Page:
Book of the Christians is the very manual of Socialism :
' You read the Gospel, Marat ? ' they cried. ' To be sure,'
said Marat. ' It is the most republican book in the
world, and sends all the rich people to hell.' If you do
not like my politics, beau sire, do not listen to the Revo-
lutionist of Galilee."

1VT OT rare on this earth is the love that cleaves to the
* * thing it has cherished through guilt, and through
wrong, and through misery. But rare, indeed, is the love
that still lives while its portion is oblivion, and the thing
which it has followed passes away out to a joy that it can-
not share, to a light that it cannot behold.

For this is as the love of a god, which forsakes not,
though its creatures revile, and blaspheme, and deride

TVER and anon the old, dark, eager, noble face was
lifted from its pillow, and the withered lips mur-
mured three words :

" Is she come?"

For Tricotrin had bent over her bed, and had mur-
mured, " I go to seek her, she is near ; " and grand'mere
had believed and been comforted, for she knew that no
lie passed his lips. And she was very still ; and only the


nervous working of the hard, brown, aged hand showed
the longing of her soul.

Life was going out rapidly, as the flame sinks fast in a
lamp whose oil is spent. The strong and vigorous frame,
the keen and cheery will, had warded off death so long
and bravely ; and now they bent under, all suddenly, as
those hardy trees will bend after a century of wind and
storm bend but once, and only to break for ever.

The red sun in the west was in its evening glory ; and
through the open lattice there were seen in the deep blue
of the sky, the bough of a snow-blossomed pear-tree, the
network of the ivy, and the bees humming among the
jasmine flowers. From the distance there came faintly
the musical cries of the boatmen down the river, the
voices of the vine-tenders in the fields, the singing of a
throstle on a wild-grape tendril.

Only, in the little darkened chamber the old peasant
lay quite still listening, through all the sweet and busy
sounds of summer, for a step that never came.

And little by little all those sounds grew fainter on
her ear : the dulness of death was stealing over all her
senses ; and all she heard was the song of the thrush
where the bird swayed on the vine, half in, half out, of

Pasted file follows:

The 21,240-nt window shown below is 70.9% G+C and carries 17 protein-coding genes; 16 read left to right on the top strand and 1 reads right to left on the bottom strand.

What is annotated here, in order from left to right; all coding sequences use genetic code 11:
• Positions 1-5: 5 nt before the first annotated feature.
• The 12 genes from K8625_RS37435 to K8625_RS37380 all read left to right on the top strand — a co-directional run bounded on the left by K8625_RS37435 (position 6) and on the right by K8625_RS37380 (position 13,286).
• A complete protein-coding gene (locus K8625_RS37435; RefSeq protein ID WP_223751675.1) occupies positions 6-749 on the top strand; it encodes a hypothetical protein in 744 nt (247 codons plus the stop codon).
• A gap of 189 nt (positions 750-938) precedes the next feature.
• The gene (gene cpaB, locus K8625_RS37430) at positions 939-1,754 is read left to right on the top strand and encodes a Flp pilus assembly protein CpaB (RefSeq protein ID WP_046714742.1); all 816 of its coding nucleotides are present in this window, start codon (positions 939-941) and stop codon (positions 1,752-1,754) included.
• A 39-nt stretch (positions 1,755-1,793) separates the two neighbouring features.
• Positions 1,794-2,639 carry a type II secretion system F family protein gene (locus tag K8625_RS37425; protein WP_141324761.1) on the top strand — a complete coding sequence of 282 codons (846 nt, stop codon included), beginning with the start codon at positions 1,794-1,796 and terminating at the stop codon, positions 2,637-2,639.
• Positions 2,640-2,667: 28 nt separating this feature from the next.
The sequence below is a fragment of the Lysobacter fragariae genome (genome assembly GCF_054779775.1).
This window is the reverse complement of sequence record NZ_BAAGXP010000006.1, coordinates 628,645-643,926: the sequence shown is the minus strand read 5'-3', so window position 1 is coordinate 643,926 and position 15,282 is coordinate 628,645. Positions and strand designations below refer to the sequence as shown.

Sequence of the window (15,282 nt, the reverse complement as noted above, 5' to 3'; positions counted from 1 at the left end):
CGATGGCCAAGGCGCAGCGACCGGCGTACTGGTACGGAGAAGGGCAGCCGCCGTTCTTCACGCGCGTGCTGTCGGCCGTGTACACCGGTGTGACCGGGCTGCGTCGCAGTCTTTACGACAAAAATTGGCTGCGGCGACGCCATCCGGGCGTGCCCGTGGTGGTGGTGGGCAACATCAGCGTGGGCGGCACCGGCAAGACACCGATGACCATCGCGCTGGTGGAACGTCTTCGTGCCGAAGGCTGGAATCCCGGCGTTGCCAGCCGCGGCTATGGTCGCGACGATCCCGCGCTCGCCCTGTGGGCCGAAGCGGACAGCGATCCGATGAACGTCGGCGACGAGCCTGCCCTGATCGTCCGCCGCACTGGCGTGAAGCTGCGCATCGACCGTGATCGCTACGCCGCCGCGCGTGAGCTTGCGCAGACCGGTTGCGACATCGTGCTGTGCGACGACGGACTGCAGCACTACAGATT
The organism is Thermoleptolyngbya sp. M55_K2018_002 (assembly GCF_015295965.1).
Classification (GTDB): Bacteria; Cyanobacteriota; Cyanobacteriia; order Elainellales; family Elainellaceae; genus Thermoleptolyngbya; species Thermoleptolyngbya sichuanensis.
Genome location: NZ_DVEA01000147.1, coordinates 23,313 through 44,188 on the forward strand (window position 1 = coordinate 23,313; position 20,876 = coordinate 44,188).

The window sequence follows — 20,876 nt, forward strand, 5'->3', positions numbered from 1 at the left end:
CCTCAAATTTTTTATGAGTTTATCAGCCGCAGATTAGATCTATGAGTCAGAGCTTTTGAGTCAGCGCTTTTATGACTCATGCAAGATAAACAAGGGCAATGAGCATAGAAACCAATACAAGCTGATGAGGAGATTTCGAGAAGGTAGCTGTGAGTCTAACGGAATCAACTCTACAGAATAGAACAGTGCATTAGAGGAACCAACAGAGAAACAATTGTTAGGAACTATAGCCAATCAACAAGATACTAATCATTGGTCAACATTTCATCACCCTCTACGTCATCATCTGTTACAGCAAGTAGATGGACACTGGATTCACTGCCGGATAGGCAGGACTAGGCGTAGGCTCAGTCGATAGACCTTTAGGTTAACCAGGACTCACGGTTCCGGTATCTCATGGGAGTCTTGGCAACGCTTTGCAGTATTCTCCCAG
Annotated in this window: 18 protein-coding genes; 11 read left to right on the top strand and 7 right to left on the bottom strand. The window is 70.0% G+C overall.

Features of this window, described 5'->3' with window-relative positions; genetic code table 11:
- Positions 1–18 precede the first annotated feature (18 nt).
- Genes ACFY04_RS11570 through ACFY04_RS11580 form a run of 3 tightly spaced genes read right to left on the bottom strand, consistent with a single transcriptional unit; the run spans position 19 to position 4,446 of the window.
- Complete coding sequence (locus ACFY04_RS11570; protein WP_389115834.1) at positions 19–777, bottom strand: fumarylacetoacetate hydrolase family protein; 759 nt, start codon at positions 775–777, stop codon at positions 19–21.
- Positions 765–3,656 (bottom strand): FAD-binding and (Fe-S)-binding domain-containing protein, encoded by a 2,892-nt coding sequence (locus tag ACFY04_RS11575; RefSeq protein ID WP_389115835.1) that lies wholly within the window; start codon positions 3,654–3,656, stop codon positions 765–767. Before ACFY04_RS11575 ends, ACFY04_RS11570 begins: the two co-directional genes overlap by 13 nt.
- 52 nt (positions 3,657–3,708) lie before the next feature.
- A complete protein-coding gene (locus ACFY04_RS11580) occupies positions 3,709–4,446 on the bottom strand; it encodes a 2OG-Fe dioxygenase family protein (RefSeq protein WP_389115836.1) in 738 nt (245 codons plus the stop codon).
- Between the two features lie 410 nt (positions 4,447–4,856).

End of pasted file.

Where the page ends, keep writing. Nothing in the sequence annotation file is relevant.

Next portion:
the lattice.

But the lips moved still, though no voice came, with
the same words : " Is she come ? " and when the lips no
more could move, the dark and straining wistfulness of
the eyes asked the question more earnestly, more terribly,
more ceaselessly.

The thrush sang on, and on, and on ; but to the prayer
of the dying eyes no answer came.

The red sun sank into the purple mists of cloud ; the
song of the bird was ended ; the voice of the watching
girl murmured, " They will come too late ! "

For, as the sun faded off from the vine in the lattice,
and the singing of the bird grew silent, grand'mere raised


herself with her arms outstretched, and the strength of
her youth returned in the hour of dissolution.

" They never come back ! " she cried. " They never
coine back! nor will she ! One dead in Africa and one
crushed beneath the stone and one shot on the barri-
cade. The three went forth together ; but not one re-
turned. We breed them, we nurse them, we foster them;
and the world slays them body and soul, and eats the
limbs that lay in our bosoms, and burns up the souls that
we knew so pure. And she went where they went : she
is dead like them."

Her head fell back ; her mouth was grey and parched,
her eyes had no longer sight ; a shiver ran through the
hardy frame that winter storms and summer droughts
had bruised and scorched so long ; and a passionless and
immeasurable grief came on the brown, weary, age-worn

" All dead ! " she murmured in the stillness of the
chamber, where the song of the bird had ceased, and the
darkness of night had come.

Then through her lips the last breath quivered in a
deep-drawn sigh, and the brave, patient, unrewarded life
passed out for ever.

" "V"OU surely find no debtor such an ingrate, no master

* such a tyrant, as the People ? "

" Perhaps. But, rather I find it a dog that bullies
and tears where it is feared, but may be made faithful
by genuine courage and strict justice shown to it."

" The experience of the musician, then, must be much
more fortunate than the experience of the statesman."

" Why, yes. It is ungrateful to great men, I grant ;
but it has the irritation of its own vague sense that it is
but their tool, their ladder, their grappling-iron, to excuse



it. Still I know well what you mean ; the man who
works for mankind works for a taskmaster who makes
bitter every hour of his life only to forget him with the
instant of his death ; he is ever rolling the stone of human
nature upward toward purer heights, to see it recoil and